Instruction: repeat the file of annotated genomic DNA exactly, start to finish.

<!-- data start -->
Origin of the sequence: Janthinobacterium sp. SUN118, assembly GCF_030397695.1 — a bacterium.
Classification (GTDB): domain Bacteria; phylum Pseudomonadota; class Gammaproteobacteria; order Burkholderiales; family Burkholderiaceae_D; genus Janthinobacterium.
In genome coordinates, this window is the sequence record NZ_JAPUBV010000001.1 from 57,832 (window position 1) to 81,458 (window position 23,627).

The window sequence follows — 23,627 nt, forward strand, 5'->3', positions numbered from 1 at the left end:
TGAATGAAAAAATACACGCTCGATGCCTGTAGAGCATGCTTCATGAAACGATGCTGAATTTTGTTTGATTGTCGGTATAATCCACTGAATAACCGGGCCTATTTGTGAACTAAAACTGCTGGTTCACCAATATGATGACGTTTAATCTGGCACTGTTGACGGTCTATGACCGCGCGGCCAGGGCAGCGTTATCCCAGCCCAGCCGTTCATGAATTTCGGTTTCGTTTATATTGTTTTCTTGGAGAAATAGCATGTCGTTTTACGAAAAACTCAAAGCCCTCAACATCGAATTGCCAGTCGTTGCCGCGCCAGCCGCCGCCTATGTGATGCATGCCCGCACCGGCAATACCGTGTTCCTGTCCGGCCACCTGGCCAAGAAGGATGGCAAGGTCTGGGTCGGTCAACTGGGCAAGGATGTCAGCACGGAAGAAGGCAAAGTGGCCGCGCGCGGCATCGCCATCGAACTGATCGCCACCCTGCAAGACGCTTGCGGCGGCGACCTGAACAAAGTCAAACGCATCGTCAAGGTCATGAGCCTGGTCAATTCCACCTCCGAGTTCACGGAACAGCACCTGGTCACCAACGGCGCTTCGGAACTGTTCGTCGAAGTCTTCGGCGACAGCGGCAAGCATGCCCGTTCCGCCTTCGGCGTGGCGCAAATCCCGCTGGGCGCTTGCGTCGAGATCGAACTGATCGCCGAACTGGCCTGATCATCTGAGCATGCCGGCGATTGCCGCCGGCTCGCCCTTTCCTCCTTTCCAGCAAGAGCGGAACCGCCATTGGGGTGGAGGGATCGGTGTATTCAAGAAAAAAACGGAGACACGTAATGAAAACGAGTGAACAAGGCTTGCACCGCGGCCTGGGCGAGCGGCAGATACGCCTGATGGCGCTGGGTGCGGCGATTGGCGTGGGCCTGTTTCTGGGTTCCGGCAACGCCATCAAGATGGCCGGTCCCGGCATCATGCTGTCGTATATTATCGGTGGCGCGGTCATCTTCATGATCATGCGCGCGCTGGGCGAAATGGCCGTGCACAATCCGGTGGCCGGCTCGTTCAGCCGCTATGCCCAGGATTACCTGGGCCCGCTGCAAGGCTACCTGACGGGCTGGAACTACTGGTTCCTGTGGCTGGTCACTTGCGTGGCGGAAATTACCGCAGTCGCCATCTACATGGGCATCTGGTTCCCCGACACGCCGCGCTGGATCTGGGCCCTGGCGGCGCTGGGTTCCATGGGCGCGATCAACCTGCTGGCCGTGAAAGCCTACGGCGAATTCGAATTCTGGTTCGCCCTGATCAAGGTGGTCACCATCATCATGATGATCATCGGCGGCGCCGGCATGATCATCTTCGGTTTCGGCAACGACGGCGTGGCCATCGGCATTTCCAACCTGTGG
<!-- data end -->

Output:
Origin of the sequence: Janthinobacterium sp. SUN118, assembly GCF_030397695.1 — a bacterium.
Classification (GTDB): domain Bacteria; phylum Pseudomonadota; class Gammaproteobacteria; order Burkholderiales; family Burkholderiaceae_D; genus Janthinobacterium.
In genome coordinates, this window is the sequence record NZ_JAPUBV010000001.1 from 57,832 (window position 1) to 81,458 (window position 23,627).

The window sequence follows — 23,627 nt, forward strand, 5'->3', positions numbered from 1 at the left end:
TGAATGAAAAAATACACGCTCGATGCCTGTAGAGCATGCTTCATGAAACGATGCTGAATTTTGTTTGATTGTCGGTATAATCCACTGAATAACCGGGCCTATTTGTGAACTAAAACTGCTGGTTCACCAATATGATGACGTTTAATCTGGCACTGTTGACGGTCTATGACCGCGCGGCCAGGGCAGCGTTATCCCAGCCCAGCCGTTCATGAATTTCGGTTTCGTTTATATTGTTTTCTTGGAGAAATAGCATGTCGTTTTACGAAAAACTCAAAGCCCTCAACATCGAATTGCCAGTCGTTGCCGCGCCAGCCGCCGCCTATGTGATGCATGCCCGCACCGGCAATACCGTGTTCCTGTCCGGCCACCTGGCCAAGAAGGATGGCAAGGTCTGGGTCGGTCAACTGGGCAAGGATGTCAGCACGGAAGAAGGCAAAGTGGCCGCGCGCGGCATCGCCATCGAACTGATCGCCACCCTGCAAGACGCTTGCGGCGGCGACCTGAACAAAGTCAAACGCATCGTCAAGGTCATGAGCCTGGTCAATTCCACCTCCGAGTTCACGGAACAGCACCTGGTCACCAACGGCGCTTCGGAACTGTTCGTCGAAGTCTTCGGCGACAGCGGCAAGCATGCCCGTTCCGCCTTCGGCGTGGCGCAAATCCCGCTGGGCGCTTGCGTCGAGATCGAACTGATCGCCGAACTGGCCTGATCATCTGAGCATGCCGGCGATTGCCGCCGGCTCGCCCTTTCCTCCTTTCCAGCAAGAGCGGAACCGCCATTGGGGTGGAGGGATCGGTGTATTCAAGAAAAAAACGGAGACACGTAATGAAAACGAGTGAACAAGGCTTGCACCGCGGCCTGGGCGAGCGGCAGATACGCCTGATGGCGCTGGGTGCGGCGATTGGCGTGGGCCTGTTTCTGGGTTCCGGCAACGCCATCAAGATGGCCGGTCCCGGCATCATGCTGTCGTATATTATCGGTGGCGCGGTCATCTTCATGATCATGCGCGCGCTGGGCGAAATGGCCGTGCACAATCCGGTGGCCGGCTCGTTCAGCCGCTATGCCCAGGATTACCTGGGCCCGCTGCAAGGCTACCTGACGGGCTGGAACTACTGGTTCCTGTGGCTGGTCACTTGCGTGGCGGAAATTACCGCAGTCGCCATCTACATGGGCATCTGGTTCCCCGACACGCCGCGCTGGATCTGGGCCCTGGCGGCGCTGGGTTCCATGGGCGCGATCAACCTGCTGGCCGTGAAAGCCTACGGCGAATTCGAATTCTGGTTCGCCCTGATCAAGGTGGTCACCATCATCATGATGATCATCGGCGGCGCCGGCATGATCATCTTCGGTTTCGGCAACGACGGCGTGGCCATCGGCATTTCCAACCTGTGG